My kids can get away with any crime known to childhood—as long as I’m on the phone.
“Mom, can we have a special mix?” My five-year-old tugged at my sleeve and whispered this request for her favorite snack—a mix of Goldfish, pretzels, peanuts, Cheerios, and whatever else is in the cupboard at the moment. I cradled the phone between my shoulder and my chin, shook out a wrinkled sweater from a basket of laundry I was folding, and glanced down at my daughter.
“Mom!” She poked me. “Can we?”
I nodded and waved her off, eager to catch every word from a long-distance friend.
“Can we put chocolate chips in it?”
“Sure,” I mouthed, distracted. “Just a few.”
For the next 20 minutes, sweet conversation fueled my soul while two happy daughters giggled in their bedroom, not bothering to interrupt me again.
That should’ve been a clue, eh? But of course, I was busy chatting.
Too late, I hung up the phone and carried a stack of socks to my daughter’s dresser. That’s where I found the snack cups—filled halfway to the brim with chocolate chips. Seems our “special mix” wasn’t a mix at all, but a mound of Toll House morsels with a few Craisins tossed in for good measure.
“Girls, is this what you call a special mix? Didn’t I say only a few chocolate chips?”
My five-year-old’s chocolate mustache wilted to a guilty frown. “Sorry, Momma.”
I pressed my lips together and stifled a laugh. This was my own darn fault.
“Sweetheart, how many is a few?”
“No, it means three. Only three, technically. These cups have closer to a hundred chocolate chips in them.”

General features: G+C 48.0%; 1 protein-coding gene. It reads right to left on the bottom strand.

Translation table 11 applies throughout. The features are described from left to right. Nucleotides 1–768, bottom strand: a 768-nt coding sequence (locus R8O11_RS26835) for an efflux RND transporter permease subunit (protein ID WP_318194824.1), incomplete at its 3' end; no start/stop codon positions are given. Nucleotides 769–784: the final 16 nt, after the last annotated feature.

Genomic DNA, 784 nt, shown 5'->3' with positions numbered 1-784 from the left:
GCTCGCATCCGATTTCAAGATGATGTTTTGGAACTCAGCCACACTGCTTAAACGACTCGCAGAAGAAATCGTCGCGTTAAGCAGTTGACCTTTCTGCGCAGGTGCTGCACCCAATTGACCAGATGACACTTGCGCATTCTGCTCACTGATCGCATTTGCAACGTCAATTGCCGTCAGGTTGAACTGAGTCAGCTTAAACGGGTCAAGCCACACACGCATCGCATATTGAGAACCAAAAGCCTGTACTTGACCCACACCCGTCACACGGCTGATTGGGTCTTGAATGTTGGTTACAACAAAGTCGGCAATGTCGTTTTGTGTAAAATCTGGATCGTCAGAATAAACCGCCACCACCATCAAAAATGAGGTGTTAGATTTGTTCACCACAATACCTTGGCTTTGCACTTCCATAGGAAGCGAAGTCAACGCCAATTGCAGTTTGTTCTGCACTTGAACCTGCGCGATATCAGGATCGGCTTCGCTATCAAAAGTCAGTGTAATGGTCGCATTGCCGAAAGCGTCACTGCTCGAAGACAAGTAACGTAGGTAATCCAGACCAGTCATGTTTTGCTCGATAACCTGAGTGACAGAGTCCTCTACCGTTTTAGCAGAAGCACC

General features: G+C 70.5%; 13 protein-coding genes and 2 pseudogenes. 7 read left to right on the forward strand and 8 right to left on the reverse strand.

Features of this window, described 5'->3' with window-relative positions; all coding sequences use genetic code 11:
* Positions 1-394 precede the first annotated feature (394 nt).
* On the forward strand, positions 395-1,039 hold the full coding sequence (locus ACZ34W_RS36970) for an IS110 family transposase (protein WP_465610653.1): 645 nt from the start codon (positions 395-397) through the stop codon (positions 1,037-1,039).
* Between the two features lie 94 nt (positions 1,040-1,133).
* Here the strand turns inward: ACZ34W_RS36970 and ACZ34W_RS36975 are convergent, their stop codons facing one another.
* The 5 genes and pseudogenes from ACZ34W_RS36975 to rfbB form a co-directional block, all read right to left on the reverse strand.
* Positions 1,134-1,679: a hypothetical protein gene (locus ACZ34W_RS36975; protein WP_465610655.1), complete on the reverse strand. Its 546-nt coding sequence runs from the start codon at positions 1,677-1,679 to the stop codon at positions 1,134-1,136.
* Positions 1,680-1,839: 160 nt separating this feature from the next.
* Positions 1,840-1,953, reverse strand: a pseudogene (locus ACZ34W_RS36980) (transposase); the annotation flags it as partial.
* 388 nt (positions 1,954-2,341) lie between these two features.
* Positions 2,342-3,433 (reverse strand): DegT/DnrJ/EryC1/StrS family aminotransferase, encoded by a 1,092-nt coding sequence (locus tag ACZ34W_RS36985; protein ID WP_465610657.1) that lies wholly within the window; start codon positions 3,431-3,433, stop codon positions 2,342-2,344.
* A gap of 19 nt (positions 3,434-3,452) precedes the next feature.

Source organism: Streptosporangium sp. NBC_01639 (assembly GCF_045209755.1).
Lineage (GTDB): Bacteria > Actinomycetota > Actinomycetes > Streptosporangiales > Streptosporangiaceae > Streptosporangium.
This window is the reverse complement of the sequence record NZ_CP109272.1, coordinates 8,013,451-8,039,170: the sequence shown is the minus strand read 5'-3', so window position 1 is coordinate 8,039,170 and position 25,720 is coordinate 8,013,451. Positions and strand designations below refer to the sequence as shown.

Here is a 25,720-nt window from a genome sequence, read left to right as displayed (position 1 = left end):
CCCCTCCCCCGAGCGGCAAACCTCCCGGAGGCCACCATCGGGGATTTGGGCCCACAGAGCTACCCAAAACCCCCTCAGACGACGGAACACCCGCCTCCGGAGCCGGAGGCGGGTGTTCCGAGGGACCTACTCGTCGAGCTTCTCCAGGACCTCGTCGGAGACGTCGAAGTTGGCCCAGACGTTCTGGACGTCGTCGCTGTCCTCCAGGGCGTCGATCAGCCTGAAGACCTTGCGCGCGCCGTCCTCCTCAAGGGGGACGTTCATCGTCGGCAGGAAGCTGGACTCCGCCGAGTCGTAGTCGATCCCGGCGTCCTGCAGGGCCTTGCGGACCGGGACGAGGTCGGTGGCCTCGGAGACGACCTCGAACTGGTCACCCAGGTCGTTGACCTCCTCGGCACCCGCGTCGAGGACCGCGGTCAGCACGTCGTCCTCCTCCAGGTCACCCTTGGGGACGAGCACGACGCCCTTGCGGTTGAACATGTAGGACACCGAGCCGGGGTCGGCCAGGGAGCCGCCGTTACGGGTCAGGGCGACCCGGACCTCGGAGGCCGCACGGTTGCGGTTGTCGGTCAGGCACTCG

“But we like chocolate chips!”
“So do I. However, a cup full of them—before dinner—is not a good idea. I think you know that.” I confiscated the snack cups and prayed their sugar high would wear off before bedtime.
Heaven help me.
When left to their own devices, my children twist the rules. Furniture cushions become a canvas for markers. (“You said no crayons on the sofa!”) People are punching bags. (“I didn’t hit her! We were having a pillow fight!”) And jelly beans are dinner, not dessert. (“But I did eat my vegetables first! I had two peas!”)
Thankfully my girls are under the guidance of a higher authority—their parents. We provide boundaries because we love them. And, when I’m not blabbing on the phone, those boundaries serve and protect our children well.
But the chocolate chip incident got me thinking. What’s in my special mix? What boundaries do I push when it seems like nobody is looking?
God says do not worry. But I’m not worrying, exactly. I’m just, uh, concerned. Yep.
God says a fool gives full vent to his anger. But I’m not angry! I’m just frustrated! All moms yell when they reach their breaking point, don’t they?
God says submit to your husband as to the Lord. But seriously, if God knew what my husband just said to me, he would totally offer me immunity from that suggestion.
“Those who trust in themselves are fools, but those who walk in wisdom are kept safe,” (Proverbs 28:26).
Our kids aren’t the only ones who answer to a higher authority. Grown-ups do, too. God spells out our boundaries in the Bible because he loves us—and he knows how many chocolate chips we can handle before our bellies start to ache.
“Mom, when can we have our snack cups back?” My five-year-old followed me to the kitchen, where I pulled a pint of cherry tomatoes from the fridge.
“You can’t. But you can help me make a salad for dinner.”
“Salad? I’m not hungry for salad.”
“Because your tummy is full of chocolate chips, I suppose.” I raised my eyebrows and shot a stern look. She lowered her chin, repentant.
“Okay, I’ll eat a salad. But I don’t like those tomatoes.”
“No worries,” I winked. “I’ll only give you a few.”
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